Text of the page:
Review: Knockout City

Knockout City was facing an uphill battle prior to its release. Its initial trailer from a few months ago apparently confused more than a few people, building up to the reveal with fake game characters in an interview format. Apparently, several people were hoping for a title featuring the likes of Princess Charm instead of the multiplayer dodgeball game that they got, especially since they also saw it as another multiplayer game trying to copy the more colorful and wackier style of Fortnite, creating negative feedback and low expectations in the process. Hopefully the current free trial has won some folks over and has ended the battle in Knockout City’s favor, because Velan Studios have indeed crafted one fine twist on a schoolyard classic here.

The first thing that might jump out at someone upon playing Knockout City for the first time is its style and aesthetics. As mentioned earlier, many have scoffed at it supposedly looking like a Fortnite knock-off, but it soon becomes clear this is its own unique being. What makes Knockout City stand out in particular is the somewhat retro-futurist angle it seems to be going for. More specifically, a lot of the game seems to evoke the more colorful aspects of the 1950s, with hovering hot rods, burger joints, classic neon, an emphasis on likes of greaser clothing and hairstyles such as pompadours in the character customization, and even a Wolfman Jack-esque announcer who broadcasts from a pirate radio station on the moon, while providing an impressive jazzy soundtrack that feels like remixed versions of classic tunes of the era.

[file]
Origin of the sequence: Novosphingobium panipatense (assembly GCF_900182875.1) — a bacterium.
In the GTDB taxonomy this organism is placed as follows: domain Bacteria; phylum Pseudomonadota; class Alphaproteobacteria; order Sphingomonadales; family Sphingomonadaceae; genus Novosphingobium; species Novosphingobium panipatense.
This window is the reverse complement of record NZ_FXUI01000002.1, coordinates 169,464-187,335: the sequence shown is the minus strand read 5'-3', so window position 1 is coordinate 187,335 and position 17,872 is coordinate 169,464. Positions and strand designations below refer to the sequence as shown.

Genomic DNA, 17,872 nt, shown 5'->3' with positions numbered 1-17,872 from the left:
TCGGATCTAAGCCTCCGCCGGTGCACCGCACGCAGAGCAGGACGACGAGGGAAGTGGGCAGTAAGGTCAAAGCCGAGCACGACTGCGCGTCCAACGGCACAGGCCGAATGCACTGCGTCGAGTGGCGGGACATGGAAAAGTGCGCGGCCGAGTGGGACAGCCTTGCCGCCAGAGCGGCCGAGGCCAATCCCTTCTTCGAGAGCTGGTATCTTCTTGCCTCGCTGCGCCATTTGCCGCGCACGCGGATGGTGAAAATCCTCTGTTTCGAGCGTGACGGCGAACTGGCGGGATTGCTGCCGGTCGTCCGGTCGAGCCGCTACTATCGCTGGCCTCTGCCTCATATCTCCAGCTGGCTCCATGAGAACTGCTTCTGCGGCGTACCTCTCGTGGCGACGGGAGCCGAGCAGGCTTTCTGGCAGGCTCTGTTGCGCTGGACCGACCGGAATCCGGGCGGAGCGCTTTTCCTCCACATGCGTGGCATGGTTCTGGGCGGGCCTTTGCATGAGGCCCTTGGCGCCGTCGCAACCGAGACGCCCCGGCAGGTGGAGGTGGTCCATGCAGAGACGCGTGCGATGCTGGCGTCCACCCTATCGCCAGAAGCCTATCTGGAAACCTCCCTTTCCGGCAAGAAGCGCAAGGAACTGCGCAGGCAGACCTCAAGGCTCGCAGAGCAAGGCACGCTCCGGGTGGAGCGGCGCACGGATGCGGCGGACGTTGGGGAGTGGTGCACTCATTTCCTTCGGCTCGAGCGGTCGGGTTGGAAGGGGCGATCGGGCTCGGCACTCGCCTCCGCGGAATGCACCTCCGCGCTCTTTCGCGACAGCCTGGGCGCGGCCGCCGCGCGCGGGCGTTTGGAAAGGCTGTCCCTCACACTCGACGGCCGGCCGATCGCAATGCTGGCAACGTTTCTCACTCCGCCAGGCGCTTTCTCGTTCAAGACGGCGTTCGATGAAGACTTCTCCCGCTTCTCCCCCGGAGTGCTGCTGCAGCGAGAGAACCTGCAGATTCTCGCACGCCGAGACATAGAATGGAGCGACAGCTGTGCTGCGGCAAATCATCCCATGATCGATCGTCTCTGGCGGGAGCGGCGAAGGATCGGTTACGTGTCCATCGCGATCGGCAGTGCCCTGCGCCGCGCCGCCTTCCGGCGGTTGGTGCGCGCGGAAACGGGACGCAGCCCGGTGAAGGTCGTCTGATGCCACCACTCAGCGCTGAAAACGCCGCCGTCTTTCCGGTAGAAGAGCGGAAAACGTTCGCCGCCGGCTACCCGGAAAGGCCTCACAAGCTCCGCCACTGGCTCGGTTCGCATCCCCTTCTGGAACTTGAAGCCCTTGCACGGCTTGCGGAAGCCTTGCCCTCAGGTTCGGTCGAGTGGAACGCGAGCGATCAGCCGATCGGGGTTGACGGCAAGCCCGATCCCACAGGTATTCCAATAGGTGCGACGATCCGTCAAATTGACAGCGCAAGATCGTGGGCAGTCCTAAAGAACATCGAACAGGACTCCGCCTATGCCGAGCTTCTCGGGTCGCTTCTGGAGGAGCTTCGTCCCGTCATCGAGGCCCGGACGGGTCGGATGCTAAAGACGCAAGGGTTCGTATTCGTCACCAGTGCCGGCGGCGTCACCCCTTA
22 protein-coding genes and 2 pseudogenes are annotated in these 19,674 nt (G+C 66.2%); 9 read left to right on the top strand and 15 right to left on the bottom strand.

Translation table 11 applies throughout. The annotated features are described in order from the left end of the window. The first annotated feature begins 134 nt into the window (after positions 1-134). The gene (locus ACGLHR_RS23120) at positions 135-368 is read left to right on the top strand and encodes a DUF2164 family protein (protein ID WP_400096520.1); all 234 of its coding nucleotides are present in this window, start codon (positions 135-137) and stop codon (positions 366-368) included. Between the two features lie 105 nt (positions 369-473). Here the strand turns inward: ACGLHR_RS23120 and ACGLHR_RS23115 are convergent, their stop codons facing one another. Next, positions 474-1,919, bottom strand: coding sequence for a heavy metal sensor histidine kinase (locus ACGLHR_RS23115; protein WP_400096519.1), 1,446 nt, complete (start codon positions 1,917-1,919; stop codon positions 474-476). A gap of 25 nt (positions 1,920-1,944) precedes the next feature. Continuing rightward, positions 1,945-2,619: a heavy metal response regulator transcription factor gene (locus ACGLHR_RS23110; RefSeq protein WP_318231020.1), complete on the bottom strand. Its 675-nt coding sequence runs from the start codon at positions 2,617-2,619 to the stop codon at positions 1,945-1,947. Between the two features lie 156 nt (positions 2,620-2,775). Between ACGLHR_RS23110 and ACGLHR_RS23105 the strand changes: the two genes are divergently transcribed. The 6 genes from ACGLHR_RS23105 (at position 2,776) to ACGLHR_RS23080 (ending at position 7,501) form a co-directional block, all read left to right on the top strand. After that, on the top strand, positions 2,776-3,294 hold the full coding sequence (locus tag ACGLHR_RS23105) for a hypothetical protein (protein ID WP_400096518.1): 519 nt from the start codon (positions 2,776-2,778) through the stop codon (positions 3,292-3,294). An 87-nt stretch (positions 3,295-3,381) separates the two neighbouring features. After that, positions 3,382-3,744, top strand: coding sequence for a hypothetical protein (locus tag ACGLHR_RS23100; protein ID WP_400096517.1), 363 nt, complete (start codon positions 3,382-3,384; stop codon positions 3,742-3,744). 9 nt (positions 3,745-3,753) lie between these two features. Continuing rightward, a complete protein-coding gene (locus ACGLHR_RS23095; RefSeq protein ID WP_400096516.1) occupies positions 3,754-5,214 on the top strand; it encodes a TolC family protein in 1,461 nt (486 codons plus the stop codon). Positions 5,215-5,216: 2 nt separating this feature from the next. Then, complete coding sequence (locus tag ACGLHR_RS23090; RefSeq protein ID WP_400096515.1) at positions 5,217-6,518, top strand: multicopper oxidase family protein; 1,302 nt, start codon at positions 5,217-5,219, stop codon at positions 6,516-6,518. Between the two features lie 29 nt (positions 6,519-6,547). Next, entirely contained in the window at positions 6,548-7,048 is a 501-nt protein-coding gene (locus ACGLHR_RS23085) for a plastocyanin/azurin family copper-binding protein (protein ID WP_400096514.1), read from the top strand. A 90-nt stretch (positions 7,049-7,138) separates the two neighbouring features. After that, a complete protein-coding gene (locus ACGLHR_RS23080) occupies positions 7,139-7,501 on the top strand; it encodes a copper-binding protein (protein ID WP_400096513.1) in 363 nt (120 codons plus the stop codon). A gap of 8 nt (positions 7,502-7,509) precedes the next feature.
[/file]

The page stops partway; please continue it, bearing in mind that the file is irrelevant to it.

It’s all colorful, fun and gleefully over-the-top while still feeling unique and mixing in a few modern touches as well, mainly with the numerous outfits and unlockable bits of customization in general, which use a different variety of different styles and fashions that all look amazing. Knockout City also doesn’t hold back when it comes to its cartoonish elements as well, like taunts and knockouts that manifest word balloons with dynamic fonts, or letting you choose the shape of a giant hologram that you create with an Ultimate attack. Have you ever dreamed of smothering your opponents with a giant whoopee cushion? Well, now you can! The only downside is that unless you want to rely on random drops each time you level up, you’re going to need Holobux in order to purchase cosmetics like these from the game’s store, as well as Style Chips to modify clothing, and there sadly doesn’t seem to be many ways of earning either at the moment.


Still, all of that is surface-level stuff. How does the actual meat and potatoes, the dodgeball action, actually hold up? Pretty great, actually! Knockout City¬†is yet again one of those games that really delivers in the area of “simple, yet genius.” Jumping into one of the modes — or playlists, as it calls them — has you scrambling around a themed arena with various quirks and hazards, flinging dodgeballs at rival players in order to knock them out. Sometimes it’s simple three-on-three combat, sometimes it’s a Diamond Dash where you have to collect diamonds from those you knock out, or sometimes it’s even just one-on-one battles. But in all cases, the basic controls are simple: Right trigger to throw, left trigger to catch, with additional dodging, gliding and passing. Easy-peasy, quick to figure out.